Dealing with young offendersDiversion is a new concept in the juvenile justice system that emphasises reform instead of punishment.
Whenever we hear the term diversion, we simply understand it to mean to divert from the regular direction. From this general understanding, diversion is the concept of redirecting or diverting any person from the task he or she is involved it. The concept of diversion is a common strategy that is used in the criminal justice system to reform or rehabilitate criminal offenders. This strategy involves cooperating with offenders to help them rejoin society and adapt socially compatible behaviour.
The concept of diversion is mostly applied to offenders who have been involved in petty offences or offenders who belong to special groups like children and elderly people. Diversion focuses more on offenders where the problem can be solved by rehabilitating them into society and unburdening the courts of such cases. Juveniles can be rehabilitated if they promise not to repeat the offence in the future. This concept evolved with the objective of reforming groups involved in criminal activities, the primary concept of a reformative justice system.
Nepal, as a step towards ensuring the rights of children as enshrined among the fundamental rights in the constitution, promulgated the Children's Act 2018. The law defines diversion as an instance of diverting or practising procedures other than the formal judicial process in the case of children involved in criminal offences. Where the United Nations Convention on the Rights of the Child has adopted the Child's Best Interest as the major principle for the protection of children, the Children's Act 2018 has enshrined the implementation of the principle for the purpose of diversion.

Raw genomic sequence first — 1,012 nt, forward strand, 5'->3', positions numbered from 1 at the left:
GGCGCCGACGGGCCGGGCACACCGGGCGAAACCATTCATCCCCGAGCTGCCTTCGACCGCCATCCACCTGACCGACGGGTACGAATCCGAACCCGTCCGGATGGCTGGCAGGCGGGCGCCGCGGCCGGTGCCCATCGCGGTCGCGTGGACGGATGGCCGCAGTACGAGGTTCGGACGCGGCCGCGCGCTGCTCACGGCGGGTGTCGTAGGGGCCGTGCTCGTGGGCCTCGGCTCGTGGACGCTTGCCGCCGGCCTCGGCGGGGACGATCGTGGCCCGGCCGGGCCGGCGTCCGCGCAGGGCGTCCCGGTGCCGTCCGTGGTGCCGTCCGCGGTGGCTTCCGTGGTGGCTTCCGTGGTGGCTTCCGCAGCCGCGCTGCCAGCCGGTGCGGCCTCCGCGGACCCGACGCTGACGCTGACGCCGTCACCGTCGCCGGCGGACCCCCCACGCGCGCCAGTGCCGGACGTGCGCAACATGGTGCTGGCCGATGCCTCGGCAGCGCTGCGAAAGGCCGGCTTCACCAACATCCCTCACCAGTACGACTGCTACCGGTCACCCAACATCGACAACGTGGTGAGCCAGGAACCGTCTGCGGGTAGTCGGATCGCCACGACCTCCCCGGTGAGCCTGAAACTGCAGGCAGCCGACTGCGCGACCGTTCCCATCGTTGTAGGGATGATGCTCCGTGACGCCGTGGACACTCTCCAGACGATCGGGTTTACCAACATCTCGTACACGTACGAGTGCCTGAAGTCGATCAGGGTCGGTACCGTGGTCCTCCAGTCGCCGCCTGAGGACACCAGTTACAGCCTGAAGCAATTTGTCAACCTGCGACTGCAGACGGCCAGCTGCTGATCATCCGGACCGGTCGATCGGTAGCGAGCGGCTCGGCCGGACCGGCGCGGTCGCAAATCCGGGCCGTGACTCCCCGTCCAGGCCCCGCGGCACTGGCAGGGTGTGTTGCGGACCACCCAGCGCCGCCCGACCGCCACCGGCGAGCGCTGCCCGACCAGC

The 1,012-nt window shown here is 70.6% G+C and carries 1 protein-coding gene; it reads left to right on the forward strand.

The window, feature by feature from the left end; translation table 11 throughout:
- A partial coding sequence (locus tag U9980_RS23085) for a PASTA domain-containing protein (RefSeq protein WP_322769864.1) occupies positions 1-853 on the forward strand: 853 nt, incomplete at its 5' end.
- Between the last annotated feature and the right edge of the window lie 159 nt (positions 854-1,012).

The act has made the investigation officer an institution for diversion for children who have committed offences that involve property worth up to Rs5,000, or offences punishable with a fine of up to Rs2,000 or imprisonment up to one month. The government attorney will be the investigation officer for offences that involve property worth up to Rs10,000, or offences punishable with a fine of up to Rs5,000 or imprisonment up to three months. The Juvenile Court will handle cases involving graver offences.
The court always pays attention to the analysis of the fact that the juvenile confesses the crime, agrees to act for their rehabilitation and reintegration and the nature of the offence with the degree of pain infliction on the victim. Here, the children's agreement is equally prominent as the consent of the parent or the guardians of the juveniles. The Act has highlighted that the Act together is in action for not only the protection of the interest or best interest of children, but also is demonstrating the practice of rehabilitation, reformation and reunion of the juveniles with the family. Diversion can be conducted by following different procedures like negotiating with the victim, making them understand the wrong they have done, counselling the family, engaging them in community service, reforming them through different reform centres, setting them free under the supervision of a child welfare officer, parents or guardians, and engaging them in academic activities.
Juveniles can be diverted by adopting one of these processes, with or without allocating a definite time frame. As Nepal is a party to the Convention on the Rights of the Child and the convention is greatly concerned about the protection of all children, even child offenders whom we call juveniles, it has adopted the provision of diversion. Nepal has initiated the concept of diversion for juveniles even though implementation is challenging.
This is really an exemplary initiation for it focuses on rehabilitation and reintegration of juveniles with the hope of bringing positive change and improving the mindset of children, which is a more comprehensive and sustainable result than punishing them. Defining the categories for diversion is also assistive for the institutions concerned, but it should be done in a scientific manner. The objective set by the Children’s Act 2018 can be achieved with the realisation of positive behaviour, a positive attitude resulting in transformation and elimination of negative deeds.
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